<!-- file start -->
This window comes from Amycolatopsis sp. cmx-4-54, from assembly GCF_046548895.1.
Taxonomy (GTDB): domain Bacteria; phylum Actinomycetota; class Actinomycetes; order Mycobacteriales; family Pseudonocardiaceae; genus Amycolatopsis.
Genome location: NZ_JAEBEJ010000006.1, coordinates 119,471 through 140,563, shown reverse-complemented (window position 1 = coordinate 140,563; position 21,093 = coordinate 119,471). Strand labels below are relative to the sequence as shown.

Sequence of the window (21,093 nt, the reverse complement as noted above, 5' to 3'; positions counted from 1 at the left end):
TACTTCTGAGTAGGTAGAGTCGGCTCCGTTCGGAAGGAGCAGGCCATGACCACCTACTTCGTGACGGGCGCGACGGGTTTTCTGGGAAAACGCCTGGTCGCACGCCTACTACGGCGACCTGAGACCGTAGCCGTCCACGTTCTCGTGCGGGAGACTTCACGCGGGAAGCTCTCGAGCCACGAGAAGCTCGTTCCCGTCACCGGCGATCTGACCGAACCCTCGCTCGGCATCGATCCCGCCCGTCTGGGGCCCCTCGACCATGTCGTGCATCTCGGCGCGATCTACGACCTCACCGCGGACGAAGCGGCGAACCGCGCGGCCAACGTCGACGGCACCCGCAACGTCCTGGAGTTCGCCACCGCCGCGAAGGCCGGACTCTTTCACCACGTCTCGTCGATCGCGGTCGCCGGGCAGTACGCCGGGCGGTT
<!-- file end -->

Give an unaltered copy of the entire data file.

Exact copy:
This window comes from Amycolatopsis sp. cmx-4-54, from assembly GCF_046548895.1.
Taxonomy (GTDB): domain Bacteria; phylum Actinomycetota; class Actinomycetes; order Mycobacteriales; family Pseudonocardiaceae; genus Amycolatopsis.
Genome location: NZ_JAEBEJ010000006.1, coordinates 119,471 through 140,563, shown reverse-complemented (window position 1 = coordinate 140,563; position 21,093 = coordinate 119,471). Strand labels below are relative to the sequence as shown.

Sequence of the window (21,093 nt, the reverse complement as noted above, 5' to 3'; positions counted from 1 at the left end):
TACTTCTGAGTAGGTAGAGTCGGCTCCGTTCGGAAGGAGCAGGCCATGACCACCTACTTCGTGACGGGCGCGACGGGTTTTCTGGGAAAACGCCTGGTCGCACGCCTACTACGGCGACCTGAGACCGTAGCCGTCCACGTTCTCGTGCGGGAGACTTCACGCGGGAAGCTCTCGAGCCACGAGAAGCTCGTTCCCGTCACCGGCGATCTGACCGAACCCTCGCTCGGCATCGATCCCGCCCGTCTGGGGCCCCTCGACCATGTCGTGCATCTCGGCGCGATCTACGACCTCACCGCGGACGAAGCGGCGAACCGCGCGGCCAACGTCGACGGCACCCGCAACGTCCTGGAGTTCGCCACCGCCGCGAAGGCCGGACTCTTTCACCACGTCTCGTCGATCGCGGTCGCCGGGCAGTACGCCGGGCGGTT